In its December meeting minutes, Fed officials signaled they are preparing to move quicker than the last time they tightened monetary policy in a bid to keep the U.S. economy from overheating amid high inflation and near-full employment. These conditions — along with a larger balance sheet that’s suppressing longer-term borrowing costs — “could warrant a potentially faster pace of policy rate normalization,” the minutes said.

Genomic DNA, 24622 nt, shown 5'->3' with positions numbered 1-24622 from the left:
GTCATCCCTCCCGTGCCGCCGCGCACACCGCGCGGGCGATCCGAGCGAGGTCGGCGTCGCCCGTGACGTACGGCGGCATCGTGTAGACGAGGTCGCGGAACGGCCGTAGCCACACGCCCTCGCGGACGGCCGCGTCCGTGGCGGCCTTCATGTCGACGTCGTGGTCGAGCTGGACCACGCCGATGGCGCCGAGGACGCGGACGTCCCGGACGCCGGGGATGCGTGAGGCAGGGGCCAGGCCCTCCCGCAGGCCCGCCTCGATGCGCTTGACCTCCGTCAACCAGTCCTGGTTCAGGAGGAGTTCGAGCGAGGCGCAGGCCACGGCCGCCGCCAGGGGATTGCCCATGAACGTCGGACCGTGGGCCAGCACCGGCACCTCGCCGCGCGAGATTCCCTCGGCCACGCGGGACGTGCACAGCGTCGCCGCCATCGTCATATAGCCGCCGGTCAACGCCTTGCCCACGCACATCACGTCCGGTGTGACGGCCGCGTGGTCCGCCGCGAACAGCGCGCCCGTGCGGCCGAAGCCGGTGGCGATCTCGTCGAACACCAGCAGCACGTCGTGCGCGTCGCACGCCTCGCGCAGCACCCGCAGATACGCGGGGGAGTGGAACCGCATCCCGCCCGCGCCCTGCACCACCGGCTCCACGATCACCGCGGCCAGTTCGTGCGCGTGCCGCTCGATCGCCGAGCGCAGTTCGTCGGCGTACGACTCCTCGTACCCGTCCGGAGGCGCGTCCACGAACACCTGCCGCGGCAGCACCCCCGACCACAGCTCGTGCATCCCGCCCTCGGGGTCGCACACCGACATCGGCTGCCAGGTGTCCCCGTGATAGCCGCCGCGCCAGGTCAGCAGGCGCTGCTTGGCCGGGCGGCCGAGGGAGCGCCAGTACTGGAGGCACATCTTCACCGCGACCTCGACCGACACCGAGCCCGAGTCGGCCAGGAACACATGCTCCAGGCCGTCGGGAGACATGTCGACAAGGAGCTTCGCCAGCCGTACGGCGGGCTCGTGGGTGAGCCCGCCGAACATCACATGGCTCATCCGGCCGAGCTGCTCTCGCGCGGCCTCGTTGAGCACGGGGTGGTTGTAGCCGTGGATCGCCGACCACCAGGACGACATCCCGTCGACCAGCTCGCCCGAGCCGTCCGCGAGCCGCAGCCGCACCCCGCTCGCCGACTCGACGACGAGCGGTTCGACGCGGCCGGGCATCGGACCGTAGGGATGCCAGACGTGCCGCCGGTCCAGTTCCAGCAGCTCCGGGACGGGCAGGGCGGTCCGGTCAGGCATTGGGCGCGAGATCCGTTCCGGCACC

Officials also saw the timing of reducing the $8.8 trillion balance sheet as likely “closer to that of policy-rate liftoff than in the committee’s previous experience,” according to the minutes.
The U.S. unemployment rate fell below 4% and wages jumped last month, adding to evidence of a tight labor market.
Goldman’s forecast for the terminal funds rate in unchanged at 2.5%-2.75%.
“Even with four hikes, our path for the funds rate is only modestly above market pricing for 2022, but the gap grows significantly in subsequent years,” Hatzius wrote.